The United States and central governments around the world found it mutually beneficial to forge alliances and make agreements within the ideological frame of the war on terror. For the United States and its allied central governments, the tribes across the Muslim world effectively became public enemy number one because they were outside globalization, resistant to it, and seen as the natural allies of al Qaeda. Opposition to either the war on terror or globalization was thus seen as one and the same thing, thereby risking the wrath of the United States and casting those opposed as potential “terrorist sympathizers.”
The problem was that many such tribes and communities wished to benefit from globalization but not to compromise their thistle-like identity. They also had to contend with central governments more interested in monopolizing globalization’s many benefits—developments in information technology, transport and communications, medicine, trade, and commerce—and in the central government’s policy of promoting the politics, language, and culture of the dominant group at the center. Little more than crumbs—a cell phone here, a job in a security firm there—fell to the periphery.
Under the rubric of the war on terror, different combatants were conducting different wars for different objectives within the triangle of terror. Some were big powers fishing in troubled waters. Others were nationalist entities wanting to assert central authority. Still others were tribesmen battling to maintain their ethnic and cultural boundaries, some also unabashedly seeking to discomfit their tribal rivals. Lurking somewhere in the background were the ever-thinning numbers of individuals associated with or accused of being al Qaeda. Shifting alliances, general distrust, betrayals, paranoia, and fear marked the war on terror.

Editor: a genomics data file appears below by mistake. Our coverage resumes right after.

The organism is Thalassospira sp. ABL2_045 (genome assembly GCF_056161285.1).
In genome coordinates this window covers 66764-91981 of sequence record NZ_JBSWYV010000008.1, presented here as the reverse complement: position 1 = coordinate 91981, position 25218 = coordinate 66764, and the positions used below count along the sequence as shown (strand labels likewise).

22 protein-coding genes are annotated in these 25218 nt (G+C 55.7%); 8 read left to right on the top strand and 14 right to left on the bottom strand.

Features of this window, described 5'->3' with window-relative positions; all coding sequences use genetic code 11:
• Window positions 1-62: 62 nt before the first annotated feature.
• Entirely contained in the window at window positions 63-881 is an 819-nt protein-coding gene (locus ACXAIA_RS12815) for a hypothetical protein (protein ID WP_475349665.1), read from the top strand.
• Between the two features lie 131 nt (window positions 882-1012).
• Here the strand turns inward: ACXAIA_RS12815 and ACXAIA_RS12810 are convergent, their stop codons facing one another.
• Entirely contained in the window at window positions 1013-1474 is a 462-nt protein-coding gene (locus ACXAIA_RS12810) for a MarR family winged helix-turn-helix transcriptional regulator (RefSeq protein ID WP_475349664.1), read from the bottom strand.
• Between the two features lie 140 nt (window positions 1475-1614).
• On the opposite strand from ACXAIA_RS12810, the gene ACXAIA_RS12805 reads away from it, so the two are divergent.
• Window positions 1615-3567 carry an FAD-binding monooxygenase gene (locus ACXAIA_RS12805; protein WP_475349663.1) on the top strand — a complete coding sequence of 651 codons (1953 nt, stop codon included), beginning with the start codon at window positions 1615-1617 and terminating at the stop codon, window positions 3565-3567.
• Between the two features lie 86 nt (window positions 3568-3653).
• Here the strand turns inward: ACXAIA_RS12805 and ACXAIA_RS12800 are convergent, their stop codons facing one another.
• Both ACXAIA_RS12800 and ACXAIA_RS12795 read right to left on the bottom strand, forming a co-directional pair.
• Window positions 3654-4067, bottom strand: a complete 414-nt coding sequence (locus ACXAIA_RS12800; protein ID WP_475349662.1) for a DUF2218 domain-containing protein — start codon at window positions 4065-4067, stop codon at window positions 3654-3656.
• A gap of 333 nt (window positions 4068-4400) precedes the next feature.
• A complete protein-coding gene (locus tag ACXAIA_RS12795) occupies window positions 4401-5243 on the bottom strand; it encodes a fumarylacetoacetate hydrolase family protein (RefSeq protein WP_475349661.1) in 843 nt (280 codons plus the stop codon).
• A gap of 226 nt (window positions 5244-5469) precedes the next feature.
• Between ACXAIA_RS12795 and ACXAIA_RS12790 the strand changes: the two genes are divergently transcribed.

It is in the interest of the United States to understand, in all the tribal societies with which it is engaged, the people, their leadership, history, culture, their relationship with the center, their social structures, and the role Islam plays in their lives. These issues are, in fact, the subject matter of anthropology, and those commenting on or involved with the war on terror, therefore, need to become better informed about the anthropology of tribal societies. Without this understanding, the war on terror will not end in any kind of recognizable victory as current military actions and policies are only exacerbating the conflict.
Akbar Ahmed is the Ibn Khaldun Chair of Islamic Studies at American University in Washington, D.C. He was the former Pakistani high commissioner to the United Kingdom, the first Distinguished Chair of Middle East Studies at the U.S. Naval Academy, and is a nonresident senior fellow at the Brookings Institution. Among his previous books are Journey into Islam and Journey into America, both published by Brookings. He is also a published poet and playwright.
This article is an excerpt from Chapter 1 of “The Thistle and the Drone: How America’s War on Terror Became a Global War on Tribal Islam,” published by Brookings. This article was also published on The Washington Post. Type Akbar Ahmed into the TAM search engine for many more articles by Prof. Ahmed.